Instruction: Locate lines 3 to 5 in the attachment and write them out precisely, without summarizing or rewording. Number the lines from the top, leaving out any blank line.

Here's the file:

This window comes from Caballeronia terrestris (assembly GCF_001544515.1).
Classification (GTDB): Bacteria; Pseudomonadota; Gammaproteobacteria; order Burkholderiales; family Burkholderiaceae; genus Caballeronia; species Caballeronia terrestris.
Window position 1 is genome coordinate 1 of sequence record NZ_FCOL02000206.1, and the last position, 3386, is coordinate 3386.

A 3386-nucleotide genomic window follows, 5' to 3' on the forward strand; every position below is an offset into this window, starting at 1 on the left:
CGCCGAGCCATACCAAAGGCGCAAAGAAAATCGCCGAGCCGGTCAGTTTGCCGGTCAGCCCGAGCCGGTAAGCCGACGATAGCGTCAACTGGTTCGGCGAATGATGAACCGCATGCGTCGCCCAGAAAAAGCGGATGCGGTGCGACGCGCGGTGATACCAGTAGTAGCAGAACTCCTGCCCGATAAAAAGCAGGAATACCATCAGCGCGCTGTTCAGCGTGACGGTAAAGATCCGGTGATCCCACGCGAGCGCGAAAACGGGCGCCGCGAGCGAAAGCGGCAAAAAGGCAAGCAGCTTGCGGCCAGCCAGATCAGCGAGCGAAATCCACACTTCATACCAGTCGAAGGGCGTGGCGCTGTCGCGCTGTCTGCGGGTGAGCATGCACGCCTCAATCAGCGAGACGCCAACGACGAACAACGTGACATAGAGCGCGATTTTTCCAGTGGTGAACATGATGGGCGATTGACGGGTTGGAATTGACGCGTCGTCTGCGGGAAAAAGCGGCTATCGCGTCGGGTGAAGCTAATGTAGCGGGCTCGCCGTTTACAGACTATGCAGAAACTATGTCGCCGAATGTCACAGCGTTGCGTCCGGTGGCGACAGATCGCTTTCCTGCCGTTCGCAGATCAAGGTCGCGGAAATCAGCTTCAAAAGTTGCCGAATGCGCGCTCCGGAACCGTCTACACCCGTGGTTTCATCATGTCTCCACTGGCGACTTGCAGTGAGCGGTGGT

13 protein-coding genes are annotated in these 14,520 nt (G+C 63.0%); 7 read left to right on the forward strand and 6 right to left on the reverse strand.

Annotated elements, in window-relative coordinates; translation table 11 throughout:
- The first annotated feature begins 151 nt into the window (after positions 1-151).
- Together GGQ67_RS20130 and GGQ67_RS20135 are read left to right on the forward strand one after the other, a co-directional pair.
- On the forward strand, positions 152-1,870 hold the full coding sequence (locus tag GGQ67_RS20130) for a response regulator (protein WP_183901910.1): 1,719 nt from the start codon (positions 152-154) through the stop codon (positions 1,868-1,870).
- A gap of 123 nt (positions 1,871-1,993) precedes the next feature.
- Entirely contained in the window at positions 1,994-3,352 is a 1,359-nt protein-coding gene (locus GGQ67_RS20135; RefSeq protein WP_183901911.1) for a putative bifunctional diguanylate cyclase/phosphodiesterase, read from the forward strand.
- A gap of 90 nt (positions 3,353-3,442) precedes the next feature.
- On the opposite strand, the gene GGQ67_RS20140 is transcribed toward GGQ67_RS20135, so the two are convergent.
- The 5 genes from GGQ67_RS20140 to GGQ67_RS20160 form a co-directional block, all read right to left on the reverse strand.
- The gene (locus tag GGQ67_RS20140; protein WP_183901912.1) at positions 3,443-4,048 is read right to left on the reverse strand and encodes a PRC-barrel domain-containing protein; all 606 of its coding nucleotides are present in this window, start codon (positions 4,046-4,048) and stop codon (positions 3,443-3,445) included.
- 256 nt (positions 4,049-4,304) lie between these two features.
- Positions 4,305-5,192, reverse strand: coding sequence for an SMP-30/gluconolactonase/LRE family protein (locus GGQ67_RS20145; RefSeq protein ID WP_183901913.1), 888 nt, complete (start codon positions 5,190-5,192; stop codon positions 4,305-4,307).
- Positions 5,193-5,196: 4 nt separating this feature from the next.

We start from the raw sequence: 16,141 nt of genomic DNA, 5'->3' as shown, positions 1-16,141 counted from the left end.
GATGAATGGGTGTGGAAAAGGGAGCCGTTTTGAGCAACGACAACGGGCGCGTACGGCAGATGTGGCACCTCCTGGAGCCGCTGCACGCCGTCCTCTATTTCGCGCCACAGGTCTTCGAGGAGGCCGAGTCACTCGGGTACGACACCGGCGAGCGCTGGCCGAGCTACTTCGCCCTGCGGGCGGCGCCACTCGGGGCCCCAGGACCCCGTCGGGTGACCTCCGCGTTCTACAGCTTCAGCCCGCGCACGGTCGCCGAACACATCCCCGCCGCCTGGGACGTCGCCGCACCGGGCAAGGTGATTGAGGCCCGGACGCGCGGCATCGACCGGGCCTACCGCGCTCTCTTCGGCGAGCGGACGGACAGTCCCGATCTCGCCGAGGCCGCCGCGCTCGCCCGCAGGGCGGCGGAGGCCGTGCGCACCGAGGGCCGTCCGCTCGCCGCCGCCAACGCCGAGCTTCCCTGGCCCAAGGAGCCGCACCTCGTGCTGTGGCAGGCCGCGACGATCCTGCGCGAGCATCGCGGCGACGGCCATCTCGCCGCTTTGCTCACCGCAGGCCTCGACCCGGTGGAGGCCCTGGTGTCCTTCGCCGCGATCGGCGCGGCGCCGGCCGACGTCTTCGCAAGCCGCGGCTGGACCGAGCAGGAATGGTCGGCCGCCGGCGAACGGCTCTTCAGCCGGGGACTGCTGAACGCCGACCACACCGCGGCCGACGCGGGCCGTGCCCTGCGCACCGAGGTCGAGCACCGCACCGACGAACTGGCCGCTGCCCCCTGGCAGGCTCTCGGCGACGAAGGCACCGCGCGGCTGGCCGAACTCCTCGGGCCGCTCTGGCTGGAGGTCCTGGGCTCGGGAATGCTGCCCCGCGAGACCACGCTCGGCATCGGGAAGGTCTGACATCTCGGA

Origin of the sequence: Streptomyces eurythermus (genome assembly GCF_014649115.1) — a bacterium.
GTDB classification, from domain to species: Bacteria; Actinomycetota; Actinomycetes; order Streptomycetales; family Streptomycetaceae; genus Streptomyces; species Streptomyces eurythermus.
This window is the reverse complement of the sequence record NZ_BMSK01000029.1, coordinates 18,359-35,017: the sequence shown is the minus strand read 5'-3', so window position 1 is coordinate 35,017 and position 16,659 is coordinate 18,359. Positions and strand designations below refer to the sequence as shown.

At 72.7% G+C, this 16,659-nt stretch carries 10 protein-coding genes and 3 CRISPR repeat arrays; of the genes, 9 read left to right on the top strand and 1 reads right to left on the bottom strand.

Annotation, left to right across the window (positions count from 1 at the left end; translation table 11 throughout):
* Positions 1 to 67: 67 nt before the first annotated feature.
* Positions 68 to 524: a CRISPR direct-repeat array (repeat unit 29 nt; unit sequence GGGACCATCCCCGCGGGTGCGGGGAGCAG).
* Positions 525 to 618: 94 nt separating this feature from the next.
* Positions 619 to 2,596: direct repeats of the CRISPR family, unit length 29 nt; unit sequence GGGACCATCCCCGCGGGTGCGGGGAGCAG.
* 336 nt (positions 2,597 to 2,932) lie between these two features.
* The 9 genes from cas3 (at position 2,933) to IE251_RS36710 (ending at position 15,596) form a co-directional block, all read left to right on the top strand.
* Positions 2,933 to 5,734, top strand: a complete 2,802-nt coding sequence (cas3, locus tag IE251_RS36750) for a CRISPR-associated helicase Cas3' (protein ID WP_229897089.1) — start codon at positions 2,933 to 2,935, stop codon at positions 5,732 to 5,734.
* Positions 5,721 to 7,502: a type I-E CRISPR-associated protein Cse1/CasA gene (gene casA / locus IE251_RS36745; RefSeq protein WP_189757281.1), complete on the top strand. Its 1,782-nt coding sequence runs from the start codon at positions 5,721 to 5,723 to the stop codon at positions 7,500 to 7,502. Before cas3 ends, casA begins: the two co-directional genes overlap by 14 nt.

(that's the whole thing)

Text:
Window position 1 is genome coordinate 1 of sequence record NZ_FCOL02000206.1, and the last position, 3386, is coordinate 3386.

A 3386-nucleotide genomic window follows, 5' to 3' on the forward strand; every position below is an offset into this window, starting at 1 on the left:
CGCCGAGCCATACCAAAGGCGCAAAGAAAATCGCCGAGCCGGTCAGTTTGCCGGTCAGCCCGAGCCGGTAAGCCGACGATAGCGTCAACTGGTTCGGCGAATGATGAACCGCATGCGTCGCCCAGAAAAAGCGGATGCGGTGCGACGCGCGGTGATACCAGTAGTAGCAGAACTCCTGCCCGATAAAAAGCAGGAATACCATCAGCGCGCTGTTCAGCGTGACGGTAAAGATCCGGTGATCCCACGCGAGCGCGAAAACGGGCGCCGCGAGCGAAAGCGGCAAAAAGGCAAGCAGCTTGCGGCCAGCCAGATCAGCGAGCGAAATCCACACTTCATACCAGTCGAAGGGCGTGGCGCTGTCGCGCTGTCTGCGGGTGAGCATGCACGCCTCAATCAGCGAGACGCCAACGACGAACAACGTGACATAGAGCGCGATTTTTCCAGTGGTGAACATGATGGGCGATTGACGGGTTGGAATTGACGCGTCGTCTGCGGGAAAAAGCGGCTATCGCGTCGGGTGAAGCTAATGTAGCGGGCTCGCCGTTTACAGACTATGCAGAAACTATGTCGCCGAATGTCACAGCGTTGCGTCCGGTGGCGACAGATCGCTTTCCTGCCGTTCGCAGATCAAGGTCGCGGAAATCAGCTTCAAAAGTTGCCGAATGCGCGCTCCGGAACCGTCTACACCCGTGGTTTCATCATGTCTCCACTGGCGACTTGCAGTGAGCGGTGGT